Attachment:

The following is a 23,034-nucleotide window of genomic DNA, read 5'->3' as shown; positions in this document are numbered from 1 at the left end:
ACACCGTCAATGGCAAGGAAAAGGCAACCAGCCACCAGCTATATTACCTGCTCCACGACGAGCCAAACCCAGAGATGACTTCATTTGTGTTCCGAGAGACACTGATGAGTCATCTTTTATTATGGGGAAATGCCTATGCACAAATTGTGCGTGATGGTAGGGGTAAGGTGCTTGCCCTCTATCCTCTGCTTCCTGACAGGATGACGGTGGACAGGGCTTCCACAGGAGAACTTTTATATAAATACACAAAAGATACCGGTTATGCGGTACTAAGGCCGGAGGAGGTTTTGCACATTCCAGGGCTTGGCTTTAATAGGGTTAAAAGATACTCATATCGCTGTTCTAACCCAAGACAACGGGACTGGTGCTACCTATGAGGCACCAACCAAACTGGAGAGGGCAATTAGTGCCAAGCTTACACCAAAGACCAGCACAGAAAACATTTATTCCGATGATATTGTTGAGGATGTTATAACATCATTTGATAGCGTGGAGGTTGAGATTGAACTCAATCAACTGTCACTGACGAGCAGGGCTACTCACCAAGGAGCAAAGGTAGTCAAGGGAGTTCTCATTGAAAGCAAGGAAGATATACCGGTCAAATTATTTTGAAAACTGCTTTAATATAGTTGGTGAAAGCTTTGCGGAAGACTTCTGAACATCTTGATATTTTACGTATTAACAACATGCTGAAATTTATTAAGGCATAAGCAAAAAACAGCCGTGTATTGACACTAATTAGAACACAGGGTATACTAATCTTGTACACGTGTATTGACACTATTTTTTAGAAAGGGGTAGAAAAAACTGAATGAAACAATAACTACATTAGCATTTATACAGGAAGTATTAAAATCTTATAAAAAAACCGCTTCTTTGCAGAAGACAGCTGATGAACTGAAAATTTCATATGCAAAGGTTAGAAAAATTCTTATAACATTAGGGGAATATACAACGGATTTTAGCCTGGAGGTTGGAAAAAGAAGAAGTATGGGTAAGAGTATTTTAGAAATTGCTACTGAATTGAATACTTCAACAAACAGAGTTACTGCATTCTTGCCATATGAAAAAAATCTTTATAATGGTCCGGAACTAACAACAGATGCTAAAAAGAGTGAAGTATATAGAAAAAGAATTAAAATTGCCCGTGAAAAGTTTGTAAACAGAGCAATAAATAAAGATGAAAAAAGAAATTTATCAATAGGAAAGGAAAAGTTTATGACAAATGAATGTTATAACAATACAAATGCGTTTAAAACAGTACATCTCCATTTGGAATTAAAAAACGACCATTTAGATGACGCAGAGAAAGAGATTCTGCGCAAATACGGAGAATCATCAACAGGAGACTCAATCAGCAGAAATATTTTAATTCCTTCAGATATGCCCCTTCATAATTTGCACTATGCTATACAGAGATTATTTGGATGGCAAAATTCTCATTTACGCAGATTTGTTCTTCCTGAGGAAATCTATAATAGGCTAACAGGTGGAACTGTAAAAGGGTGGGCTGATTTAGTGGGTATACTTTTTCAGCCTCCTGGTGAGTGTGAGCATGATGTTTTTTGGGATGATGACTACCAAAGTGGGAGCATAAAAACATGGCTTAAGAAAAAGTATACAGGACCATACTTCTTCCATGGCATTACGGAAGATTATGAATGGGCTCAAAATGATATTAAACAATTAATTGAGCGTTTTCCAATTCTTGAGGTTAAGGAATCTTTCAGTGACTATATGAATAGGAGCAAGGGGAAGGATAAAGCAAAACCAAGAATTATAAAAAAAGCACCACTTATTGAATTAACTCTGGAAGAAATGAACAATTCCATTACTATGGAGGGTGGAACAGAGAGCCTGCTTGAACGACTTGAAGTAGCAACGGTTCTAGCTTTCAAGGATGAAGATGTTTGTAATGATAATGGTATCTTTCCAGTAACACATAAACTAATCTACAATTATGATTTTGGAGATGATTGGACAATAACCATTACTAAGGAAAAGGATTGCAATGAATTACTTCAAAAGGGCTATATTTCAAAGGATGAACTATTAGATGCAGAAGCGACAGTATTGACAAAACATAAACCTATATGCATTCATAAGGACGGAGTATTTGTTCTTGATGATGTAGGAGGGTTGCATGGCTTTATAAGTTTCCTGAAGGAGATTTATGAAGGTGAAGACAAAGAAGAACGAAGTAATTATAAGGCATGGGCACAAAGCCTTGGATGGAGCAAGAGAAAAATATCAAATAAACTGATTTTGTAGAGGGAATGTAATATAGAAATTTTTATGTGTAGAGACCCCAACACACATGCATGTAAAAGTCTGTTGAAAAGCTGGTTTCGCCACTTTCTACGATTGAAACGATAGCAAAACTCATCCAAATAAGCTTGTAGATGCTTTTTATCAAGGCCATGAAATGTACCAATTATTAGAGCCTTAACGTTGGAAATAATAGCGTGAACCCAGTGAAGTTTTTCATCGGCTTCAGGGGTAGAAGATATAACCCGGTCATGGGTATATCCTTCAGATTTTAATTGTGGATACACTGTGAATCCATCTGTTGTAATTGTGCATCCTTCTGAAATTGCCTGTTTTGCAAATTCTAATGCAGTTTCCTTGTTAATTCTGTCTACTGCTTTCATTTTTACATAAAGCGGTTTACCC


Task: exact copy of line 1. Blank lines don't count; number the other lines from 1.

The following is a 23,034-nucleotide window of genomic DNA, read 5'->3' as shown; positions in this document are numbered from 1 at the left end: